and DGSE foreign intelligence, have been interviewed by the

press. Such interviews have been very rare occasions, and now

both have spoken out and explicitly called for more public

visibility for their services and duties. On 17 December,

"Liberation" published an interview of DST chief, Pierre de

Bousquet de Florian, by journalists, Jacques Amalric and

Patricia Tourancheau. The head of the DST spoke extensively

about his service's work against Islamic terrorist networks

active in France, the case of "Shoe Bomber" Richard Reid and

the international intelligence cooperation which is necessary

for this work.

 

This was followed by an interview with DGSE chief, Pierre

Brochand, in the January issue of "Arm‚es d'Aujourd'hui", the

monthly of the French Ministry of Defense. According to

Brochand, the DGSE has agreed to engage in a "communication

process" as the service "progressively opens to the public"

while maintaining secrecy where it is necessary to accomplish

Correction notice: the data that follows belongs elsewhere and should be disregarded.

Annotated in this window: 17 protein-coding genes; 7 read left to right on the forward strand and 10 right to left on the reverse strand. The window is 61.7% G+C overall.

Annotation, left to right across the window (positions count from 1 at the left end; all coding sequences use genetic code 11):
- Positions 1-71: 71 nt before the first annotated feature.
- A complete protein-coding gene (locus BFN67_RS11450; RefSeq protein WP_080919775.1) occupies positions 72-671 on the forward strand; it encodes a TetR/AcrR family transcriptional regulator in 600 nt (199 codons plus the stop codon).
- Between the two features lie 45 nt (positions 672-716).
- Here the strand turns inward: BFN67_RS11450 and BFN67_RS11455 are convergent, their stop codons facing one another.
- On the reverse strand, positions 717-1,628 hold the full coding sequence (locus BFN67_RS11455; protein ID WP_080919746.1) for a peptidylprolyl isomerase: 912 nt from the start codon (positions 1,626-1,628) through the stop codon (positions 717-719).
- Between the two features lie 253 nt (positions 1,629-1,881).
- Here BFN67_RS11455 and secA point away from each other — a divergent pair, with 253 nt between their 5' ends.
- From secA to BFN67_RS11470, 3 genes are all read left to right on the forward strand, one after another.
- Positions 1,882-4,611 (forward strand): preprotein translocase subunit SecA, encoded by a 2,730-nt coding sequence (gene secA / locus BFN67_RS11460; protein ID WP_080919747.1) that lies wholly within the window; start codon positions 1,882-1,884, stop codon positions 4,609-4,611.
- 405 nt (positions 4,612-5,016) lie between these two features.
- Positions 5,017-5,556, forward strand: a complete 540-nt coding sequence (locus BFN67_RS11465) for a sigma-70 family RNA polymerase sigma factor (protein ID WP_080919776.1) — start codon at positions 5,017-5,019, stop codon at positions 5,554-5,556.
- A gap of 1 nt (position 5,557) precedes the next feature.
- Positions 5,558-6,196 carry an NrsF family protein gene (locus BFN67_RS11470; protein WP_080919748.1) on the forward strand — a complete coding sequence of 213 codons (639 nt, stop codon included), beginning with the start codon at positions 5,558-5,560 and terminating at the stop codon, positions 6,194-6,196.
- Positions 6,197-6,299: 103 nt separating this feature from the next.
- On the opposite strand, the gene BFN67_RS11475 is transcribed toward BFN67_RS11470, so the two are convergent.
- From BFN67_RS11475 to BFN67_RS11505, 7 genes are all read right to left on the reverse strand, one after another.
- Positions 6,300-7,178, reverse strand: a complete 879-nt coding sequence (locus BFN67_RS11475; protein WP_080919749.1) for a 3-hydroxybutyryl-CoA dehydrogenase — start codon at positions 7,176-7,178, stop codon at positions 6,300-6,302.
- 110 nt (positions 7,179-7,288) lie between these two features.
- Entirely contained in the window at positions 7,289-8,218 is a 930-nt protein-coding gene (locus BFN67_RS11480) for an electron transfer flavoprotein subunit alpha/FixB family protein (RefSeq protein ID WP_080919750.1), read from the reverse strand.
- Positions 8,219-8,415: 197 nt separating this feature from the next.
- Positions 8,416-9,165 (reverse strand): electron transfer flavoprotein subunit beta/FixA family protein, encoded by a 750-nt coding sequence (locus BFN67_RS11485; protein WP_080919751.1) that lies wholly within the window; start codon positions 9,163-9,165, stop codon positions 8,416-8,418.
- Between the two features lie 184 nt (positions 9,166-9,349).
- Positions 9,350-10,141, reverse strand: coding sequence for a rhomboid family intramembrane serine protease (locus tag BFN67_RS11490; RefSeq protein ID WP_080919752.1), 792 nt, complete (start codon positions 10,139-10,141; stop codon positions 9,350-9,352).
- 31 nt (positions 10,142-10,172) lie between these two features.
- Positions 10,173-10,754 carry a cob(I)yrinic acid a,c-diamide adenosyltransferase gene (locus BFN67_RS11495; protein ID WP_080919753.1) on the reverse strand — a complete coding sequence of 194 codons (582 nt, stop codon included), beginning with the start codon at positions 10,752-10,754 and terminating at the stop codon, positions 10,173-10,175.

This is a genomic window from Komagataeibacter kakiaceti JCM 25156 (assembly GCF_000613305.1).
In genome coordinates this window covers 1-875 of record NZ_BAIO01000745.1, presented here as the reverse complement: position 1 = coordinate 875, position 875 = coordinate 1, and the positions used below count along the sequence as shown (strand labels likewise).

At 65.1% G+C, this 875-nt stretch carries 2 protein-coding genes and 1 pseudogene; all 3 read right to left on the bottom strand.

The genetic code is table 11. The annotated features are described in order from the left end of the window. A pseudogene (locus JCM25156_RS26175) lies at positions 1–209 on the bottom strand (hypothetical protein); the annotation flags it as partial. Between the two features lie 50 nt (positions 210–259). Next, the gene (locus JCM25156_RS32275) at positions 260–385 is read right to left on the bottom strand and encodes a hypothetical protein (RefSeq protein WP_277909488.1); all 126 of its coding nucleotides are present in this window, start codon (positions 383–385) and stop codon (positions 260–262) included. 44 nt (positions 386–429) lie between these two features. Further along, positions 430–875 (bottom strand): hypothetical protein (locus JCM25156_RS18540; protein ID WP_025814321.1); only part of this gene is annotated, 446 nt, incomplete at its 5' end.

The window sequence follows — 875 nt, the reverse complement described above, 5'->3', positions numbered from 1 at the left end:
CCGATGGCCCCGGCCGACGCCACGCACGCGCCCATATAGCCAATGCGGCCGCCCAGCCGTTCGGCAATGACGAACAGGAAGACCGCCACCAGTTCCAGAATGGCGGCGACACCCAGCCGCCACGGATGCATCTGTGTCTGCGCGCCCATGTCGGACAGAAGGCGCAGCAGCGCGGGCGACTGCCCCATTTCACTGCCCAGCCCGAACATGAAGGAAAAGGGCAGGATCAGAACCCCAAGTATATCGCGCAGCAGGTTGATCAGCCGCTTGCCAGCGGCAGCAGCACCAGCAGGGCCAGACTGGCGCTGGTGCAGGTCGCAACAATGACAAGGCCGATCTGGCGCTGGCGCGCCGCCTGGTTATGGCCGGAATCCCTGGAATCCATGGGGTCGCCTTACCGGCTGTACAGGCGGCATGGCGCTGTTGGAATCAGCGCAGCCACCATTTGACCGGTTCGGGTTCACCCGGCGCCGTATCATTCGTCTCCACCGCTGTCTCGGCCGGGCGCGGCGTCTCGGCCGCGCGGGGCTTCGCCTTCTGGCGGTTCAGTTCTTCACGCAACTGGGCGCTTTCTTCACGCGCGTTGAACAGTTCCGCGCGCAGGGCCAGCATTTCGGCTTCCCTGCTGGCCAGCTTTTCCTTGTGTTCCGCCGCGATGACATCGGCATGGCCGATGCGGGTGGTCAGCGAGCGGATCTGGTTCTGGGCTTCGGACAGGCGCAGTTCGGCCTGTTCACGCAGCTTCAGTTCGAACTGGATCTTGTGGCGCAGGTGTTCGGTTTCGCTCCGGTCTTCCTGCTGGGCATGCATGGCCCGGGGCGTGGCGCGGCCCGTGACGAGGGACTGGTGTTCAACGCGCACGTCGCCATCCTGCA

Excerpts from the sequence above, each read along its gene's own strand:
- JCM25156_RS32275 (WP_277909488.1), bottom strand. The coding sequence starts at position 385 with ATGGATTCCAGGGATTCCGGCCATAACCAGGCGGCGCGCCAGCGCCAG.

its designated tasks. The service has had to adapt to working

in a world of localized crises with multi-form threats and far

from the world of paralyzed blocs during the Cold War. Brochand

clearly excludes the creation of a European Union foreign

intelligence service while nonetheless encouraging greater

European intelligence cooperation between national services.

  ...(cut)...

---------------------------------------------

 

 

AGENDA

 

 

Intelligence, N. 415, 20 January 2003, p. 10

 

 

COMING EVENTS THROUGH 1 MARCH 2003

 

 

In the interest of efficiency, "Intelligence" lists all coming

events only once according to date, and they are not repeated

in subsequent issues. Past Agendas are available free at our

web site <http://www.blythe.org/Intelligence> and additional

information concerning these events is available at 33 (0)1 40

51 85 19 (tel/fax) or adi@blythe.org (email). Paid

advertisements describing an event in greater detail are sent

directly to more than two thousand Internet subscribers and

members of our free distribution list.

 

Now is the deadline for contributions to the American Studies

Association Panel on Police in America,

smcgoldrick@hampshire.edu.

 

Now is also the deadline for contributions to the 2003

International Chemical Information Conference, which takes

place on 19-2 October, in Nimes, France,

http://www.infonortics.com.

 

7 February, deadline for papers on "Armed Forces and American